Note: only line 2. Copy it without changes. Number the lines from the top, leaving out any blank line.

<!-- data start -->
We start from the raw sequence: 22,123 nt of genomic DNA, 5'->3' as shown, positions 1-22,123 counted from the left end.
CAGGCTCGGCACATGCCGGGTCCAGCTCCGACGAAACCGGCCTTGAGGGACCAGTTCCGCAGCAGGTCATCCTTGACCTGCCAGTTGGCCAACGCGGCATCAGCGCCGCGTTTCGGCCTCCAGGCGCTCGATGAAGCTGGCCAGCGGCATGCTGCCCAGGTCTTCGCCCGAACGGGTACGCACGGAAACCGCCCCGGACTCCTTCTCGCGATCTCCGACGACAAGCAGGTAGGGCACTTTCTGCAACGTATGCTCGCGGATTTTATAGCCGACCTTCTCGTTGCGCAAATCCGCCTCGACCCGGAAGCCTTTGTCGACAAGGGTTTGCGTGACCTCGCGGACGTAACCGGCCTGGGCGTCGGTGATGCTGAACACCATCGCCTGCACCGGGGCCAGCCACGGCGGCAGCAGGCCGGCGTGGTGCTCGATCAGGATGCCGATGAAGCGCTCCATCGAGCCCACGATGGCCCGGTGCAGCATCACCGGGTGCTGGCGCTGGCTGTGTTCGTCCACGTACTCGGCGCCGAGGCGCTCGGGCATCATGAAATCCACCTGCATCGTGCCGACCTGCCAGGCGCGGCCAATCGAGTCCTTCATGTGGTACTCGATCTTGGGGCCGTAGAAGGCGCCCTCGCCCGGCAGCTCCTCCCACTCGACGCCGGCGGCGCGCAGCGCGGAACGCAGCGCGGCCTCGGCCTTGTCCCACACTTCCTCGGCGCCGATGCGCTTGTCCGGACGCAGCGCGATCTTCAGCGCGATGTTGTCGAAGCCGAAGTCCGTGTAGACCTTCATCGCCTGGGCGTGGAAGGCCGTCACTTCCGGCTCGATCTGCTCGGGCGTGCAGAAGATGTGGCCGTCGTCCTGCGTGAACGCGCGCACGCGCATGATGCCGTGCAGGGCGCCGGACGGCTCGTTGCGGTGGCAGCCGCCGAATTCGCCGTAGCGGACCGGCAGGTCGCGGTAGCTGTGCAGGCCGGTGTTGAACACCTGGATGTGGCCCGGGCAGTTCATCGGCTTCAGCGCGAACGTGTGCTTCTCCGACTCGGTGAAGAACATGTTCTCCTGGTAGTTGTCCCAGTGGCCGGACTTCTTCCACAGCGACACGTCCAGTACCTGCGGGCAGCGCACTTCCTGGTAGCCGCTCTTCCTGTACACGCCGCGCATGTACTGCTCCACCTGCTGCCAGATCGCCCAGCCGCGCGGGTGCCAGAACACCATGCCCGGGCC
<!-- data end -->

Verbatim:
CAGGCTCGGCACATGCCGGGTCCAGCTCCGACGAAACCGGCCTTGAGGGACCAGTTCCGCAGCAGGTCATCCTTGACCTGCCAGTTGGCCAACGCGGCATCAGCGCCGCGTTTCGGCCTCCAGGCGCTCGATGAAGCTGGCCAGCGGCATGCTGCCCAGGTCTTCGCCCGAACGGGTACGCACGGAAACCGCCCCGGACTCCTTCTCGCGATCTCCGACGACAAGCAGGTAGGGCACTTTCTGCAACGTATGCTCGCGGATTTTATAGCCGACCTTCTCGTTGCGCAAATCCGCCTCGACCCGGAAGCCTTTGTCGACAAGGGTTTGCGTGACCTCGCGGACGTAACCGGCCTGGGCGTCGGTGATGCTGAACACCATCGCCTGCACCGGGGCCAGCCACGGCGGCAGCAGGCCGGCGTGGTGCTCGATCAGGATGCCGATGAAGCGCTCCATCGAGCCCACGATGGCCCGGTGCAGCATCACCGGGTGCTGGCGCTGGCTGTGTTCGTCCACGTACTCGGCGCCGAGGCGCTCGGGCATCATGAAATCCACCTGCATCGTGCCGACCTGCCAGGCGCGGCCAATCGAGTCCTTCATGTGGTACTCGATCTTGGGGCCGTAGAAGGCGCCCTCGCCCGGCAGCTCCTCCCACTCGACGCCGGCGGCGCGCAGCGCGGAACGCAGCGCGGCCTCGGCCTTGTCCCACACTTCCTCGGCGCCGATGCGCTTGTCCGGACGCAGCGCGATCTTCAGCGCGATGTTGTCGAAGCCGAAGTCCGTGTAGACCTTCATCGCCTGGGCGTGGAAGGCCGTCACTTCCGGCTCGATCTGCTCGGGCGTGCAGAAGATGTGGCCGTCGTCCTGCGTGAACGCGCGCACGCGCATGATGCCGTGCAGGGCGCCGGACGGCTCGTTGCGGTGGCAGCCGCCGAATTCGCCGTAGCGGACCGGCAGGTCGCGGTAGCTGTGCAGGCCGGTGTTGAACACCTGGATGTGGCCCGGGCAGTTCATCGGCTTCAGCGCGAACGTGTGCTTCTCCGACTCGGTGAAGAACATGTTCTCCTGGTAGTTGTCCCAGTGGCCGGACTTCTTCCACAGCGACACGTCCAGTACCTGCGGGCAGCGCACTTCCTGGTAGCCGCTCTTCCTGTACACGCCGCGCATGTACTGCTCCACCTGCTGCCAGATCGCCCAGCCGCGCGGGTGCCAGAACACCATGCCCGGGCC